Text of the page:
KARABULAK, Russia, Jan 19 (Reuters) - Angry Chechen refugees at this tent camp in Ingushetia near the border with Chechnya swarmed around a senior European official on Wednesday waving banners and shouting "help us!".
Officials from the Council of Europe, which seeks to protect human rights, were finishing off a two-day fact-finding mission by visiting the camp where some of the 200,000 civilians who fled fighting in Chechnya are living in mediaeval conditions.
British peer Lord David Russell-Johnston walked into the litter-strewn camp at sunset. A large crowd of refugees surrounded and jostled the visibly shocked European Council representative and his dozen heavily armed bodyguards.
One small child standing on a mound of earth cried out in English: "We want help". Refugees waved banners, one of which read: "Europe and the West must stop giving money to this murder."
Many refugees say they were separated from family members during their flight from Russia's campaign against separatist rebels. They live in tents, cowsheds and railway wagons. They say each refugee is given half a loaf of bread every other day.
"Please help me, we have nothing to eat," shouted one 40-year-old woman. "They can't force me to go back to Chechnya, there are no liberated zones there," she said, referring to a phrase used by Moscow to describe Chechen territory it holds.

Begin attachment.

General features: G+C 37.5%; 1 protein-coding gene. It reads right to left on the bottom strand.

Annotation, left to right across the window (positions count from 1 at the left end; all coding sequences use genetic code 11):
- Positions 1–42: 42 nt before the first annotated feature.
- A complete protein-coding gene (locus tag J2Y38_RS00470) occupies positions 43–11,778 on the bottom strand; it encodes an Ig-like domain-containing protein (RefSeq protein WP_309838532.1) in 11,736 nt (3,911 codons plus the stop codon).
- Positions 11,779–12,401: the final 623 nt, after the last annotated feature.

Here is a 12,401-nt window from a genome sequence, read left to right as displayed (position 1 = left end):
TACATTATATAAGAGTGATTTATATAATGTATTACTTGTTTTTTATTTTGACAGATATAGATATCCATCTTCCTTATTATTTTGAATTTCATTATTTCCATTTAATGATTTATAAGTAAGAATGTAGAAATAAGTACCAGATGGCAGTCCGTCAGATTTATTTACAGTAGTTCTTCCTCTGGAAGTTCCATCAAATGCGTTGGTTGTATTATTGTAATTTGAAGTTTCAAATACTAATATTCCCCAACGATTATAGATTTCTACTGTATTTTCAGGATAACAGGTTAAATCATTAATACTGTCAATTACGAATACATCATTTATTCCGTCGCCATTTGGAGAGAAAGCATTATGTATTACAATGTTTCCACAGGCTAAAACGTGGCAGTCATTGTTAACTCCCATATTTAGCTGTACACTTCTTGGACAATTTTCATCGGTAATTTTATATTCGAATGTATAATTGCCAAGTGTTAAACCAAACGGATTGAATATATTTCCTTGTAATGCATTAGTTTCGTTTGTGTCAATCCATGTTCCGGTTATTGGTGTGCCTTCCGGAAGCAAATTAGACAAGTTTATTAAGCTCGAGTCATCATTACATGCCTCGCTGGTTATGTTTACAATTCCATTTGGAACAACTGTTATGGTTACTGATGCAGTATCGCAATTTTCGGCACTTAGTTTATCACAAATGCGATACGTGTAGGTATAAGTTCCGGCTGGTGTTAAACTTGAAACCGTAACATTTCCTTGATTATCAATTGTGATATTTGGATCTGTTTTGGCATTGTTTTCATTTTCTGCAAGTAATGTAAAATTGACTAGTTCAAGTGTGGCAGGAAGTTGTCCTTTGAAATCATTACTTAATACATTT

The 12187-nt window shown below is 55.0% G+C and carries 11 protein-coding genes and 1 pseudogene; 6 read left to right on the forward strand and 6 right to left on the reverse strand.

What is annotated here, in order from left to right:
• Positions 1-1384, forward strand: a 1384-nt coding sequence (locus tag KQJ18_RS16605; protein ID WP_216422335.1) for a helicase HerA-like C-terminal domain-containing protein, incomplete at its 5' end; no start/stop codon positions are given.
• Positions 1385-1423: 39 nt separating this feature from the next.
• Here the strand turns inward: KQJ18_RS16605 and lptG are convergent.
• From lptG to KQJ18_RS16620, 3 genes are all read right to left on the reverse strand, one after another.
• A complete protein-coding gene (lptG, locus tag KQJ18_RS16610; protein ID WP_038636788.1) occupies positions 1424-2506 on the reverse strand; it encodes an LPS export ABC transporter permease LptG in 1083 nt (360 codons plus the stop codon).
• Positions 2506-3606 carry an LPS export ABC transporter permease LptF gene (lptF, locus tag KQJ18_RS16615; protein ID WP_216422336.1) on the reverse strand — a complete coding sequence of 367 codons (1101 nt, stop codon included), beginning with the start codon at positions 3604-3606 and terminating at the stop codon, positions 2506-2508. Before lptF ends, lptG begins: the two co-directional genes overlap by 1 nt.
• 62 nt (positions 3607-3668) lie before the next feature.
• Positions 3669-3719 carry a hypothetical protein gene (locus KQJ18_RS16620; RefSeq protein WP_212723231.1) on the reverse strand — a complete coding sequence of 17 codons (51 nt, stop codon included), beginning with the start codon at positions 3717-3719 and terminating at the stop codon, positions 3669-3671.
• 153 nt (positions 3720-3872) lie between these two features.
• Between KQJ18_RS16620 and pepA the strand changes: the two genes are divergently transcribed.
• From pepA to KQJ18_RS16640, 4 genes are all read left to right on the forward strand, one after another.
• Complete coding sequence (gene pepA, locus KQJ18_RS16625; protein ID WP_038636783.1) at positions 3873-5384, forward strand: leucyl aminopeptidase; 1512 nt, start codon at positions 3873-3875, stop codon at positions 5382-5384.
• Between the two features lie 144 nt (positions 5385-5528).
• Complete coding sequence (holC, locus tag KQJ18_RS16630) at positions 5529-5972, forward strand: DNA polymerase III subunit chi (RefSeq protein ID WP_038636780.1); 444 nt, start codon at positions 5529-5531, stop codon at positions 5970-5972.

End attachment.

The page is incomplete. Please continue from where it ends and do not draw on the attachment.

"I'm living without my eldest child because my husband promised to come here with him, but the Russians won't let him," she said.
Another refugee shouted: "This is Russia's war, we have nothing to do with it". A woman wept: "What has my daughter got to do with this war?"
UNHCR SENDING FOOD
Christopher Carpenter, a representative of the U.N. High Commissioner for Refugees in Ingushetia, said the international agency was sending food and supplies to Karabulak.
"The conditions need to be improved," he told Reuters. "Our emphasis is really to improve the water, to improve the sanitation, to improve the sewage disposal."
"Some of the food that is being provided is being provided by the (Russian) federal government, some of the food is being provided by the United Nations," he said.
He said the fact that refugees were dotted over towns and villages across Ingushetia was causing distribution problems for the relief effort.
A researcher for the rights group Human Rights Watch, Peter Bouckert, said his organisation through interviewing refugees had documented widespread abuses of human rights.
"The refugee population inside Ingushetia now almost mirrors the actual population of this tiny republic," he added.
He said Human Rights Watch had documented cases of refugees who had been sent back to Chechnya being killed by shelling during a Chechen counter offensive in early January.
"It is unacceptable for people to be returned to what is still a very active war zone," he said.
(Additional reporting by Olga Petrova)
- Reuters - Thomson Reuters Foundation
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